“What sorts of problems have you heard about?” The point here is to have them verbalize some risks to you. So far all you are doing is agreeing with them. Now you continue to agree even more. Chances are you will have come across a case that exemplifies the risk they mentioned.
4. If you can share that story, you are helping to add credence to their (expressed) risk.
It’s Your Job to Help
You need to position yourself as a neutral arbiter. Therefore, avoid saying anything like “I think it’s a big risk.” Focus more on the fact that having simple dentistry is not a risk because anyone here can make any adjustments. But complex dentistry involving say, implants or changes to the bite, is a different matter. These things require ongoing maintenance, and the best person to maintain complex treatment is the person who did it.
You might say something like “Yes, I can see your point. I recently had a patient who came to me with that sort of problem. She had an implant that was failing. Now, this can happen no matter where the implant is done, so I’m not blaming the foreign dentistry. It’s just that if treatment is complex and if things go wrong, it’s usually better if the clinician who delivered the treatment can be there to correct things. It’s not that simple though if the treating dentist is on the other side of the world.”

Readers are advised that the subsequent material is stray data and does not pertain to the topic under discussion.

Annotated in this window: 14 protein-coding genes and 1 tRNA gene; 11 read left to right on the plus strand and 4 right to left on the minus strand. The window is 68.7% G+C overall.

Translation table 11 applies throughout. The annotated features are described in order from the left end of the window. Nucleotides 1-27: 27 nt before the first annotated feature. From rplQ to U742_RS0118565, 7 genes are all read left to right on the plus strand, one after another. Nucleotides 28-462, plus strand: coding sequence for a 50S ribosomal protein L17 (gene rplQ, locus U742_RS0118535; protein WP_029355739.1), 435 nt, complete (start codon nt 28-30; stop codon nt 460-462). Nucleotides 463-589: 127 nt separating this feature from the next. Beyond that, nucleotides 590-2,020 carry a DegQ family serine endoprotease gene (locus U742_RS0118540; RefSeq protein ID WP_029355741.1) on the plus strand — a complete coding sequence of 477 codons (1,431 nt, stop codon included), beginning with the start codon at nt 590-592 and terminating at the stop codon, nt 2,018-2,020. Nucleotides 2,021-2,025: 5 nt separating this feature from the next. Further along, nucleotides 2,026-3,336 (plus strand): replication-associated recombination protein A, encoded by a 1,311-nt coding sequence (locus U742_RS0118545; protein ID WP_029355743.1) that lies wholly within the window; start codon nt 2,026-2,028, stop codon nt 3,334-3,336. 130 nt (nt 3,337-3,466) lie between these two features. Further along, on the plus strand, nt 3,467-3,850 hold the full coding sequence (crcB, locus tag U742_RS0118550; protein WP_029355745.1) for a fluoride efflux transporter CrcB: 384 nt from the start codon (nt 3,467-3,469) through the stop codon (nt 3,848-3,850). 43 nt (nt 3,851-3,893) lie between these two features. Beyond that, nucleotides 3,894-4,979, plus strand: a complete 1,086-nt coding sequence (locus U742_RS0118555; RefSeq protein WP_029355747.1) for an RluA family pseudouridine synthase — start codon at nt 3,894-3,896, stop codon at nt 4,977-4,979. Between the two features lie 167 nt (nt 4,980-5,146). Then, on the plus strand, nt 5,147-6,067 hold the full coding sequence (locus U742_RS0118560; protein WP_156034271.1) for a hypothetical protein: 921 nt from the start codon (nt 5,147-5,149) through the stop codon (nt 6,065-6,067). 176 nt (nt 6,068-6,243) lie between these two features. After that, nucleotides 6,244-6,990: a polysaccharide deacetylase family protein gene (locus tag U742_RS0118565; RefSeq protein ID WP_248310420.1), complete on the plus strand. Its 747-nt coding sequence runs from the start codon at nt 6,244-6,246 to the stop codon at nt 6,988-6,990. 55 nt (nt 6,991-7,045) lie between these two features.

If you want to throw in a metaphor: “It’s a bit like buying a complex foreign car that has no local parts, and no local support, and then deciding to drive to somewhere remote. It’s only great if there are no problems.”
So, you haven’t said anything negative about anyone. You have, however, inserted an example of a problem, and it was only said in relation to what the patient already mentioned. This sort of agreeable, non-confrontational approach may sway the patient’s mind, and certainly helps you keep the patient, even if they do elect to have treatment elsewhere.
A Little About my Journey
As a dentist in private practice in Sydney and London in the 70s, I always had an interest in the “real” challenge of dentistry. No, the real challenge isn’t finding the fourth canal in upper first molars. The real challenge is getting patients to want the treatment we train so hard to learn.
Over many years, I developed communication solutions for my practices that proved very effective. I started wondering how I could help other dentists benefit from this knowledge. That led to a career in dental education, teaching courses all over the world on patient communication, specifically the new patient exam.
Something wasn’t right though. I always felt what was really needed was a communication tool to take the burden off the clinician. Videos in the reception room was the logical answer, but nothing on the market spoke to patients in a language they could relate to. So, out of necessity, Channel D was created.
Don’t take my word for it though, decide for yourself. Click on “Sample Videos” above and find out why patients love it. If you love it too, click on “Getting Started” and sign up for a 30-day free trial. You have nothing to lose, and a lot to gain.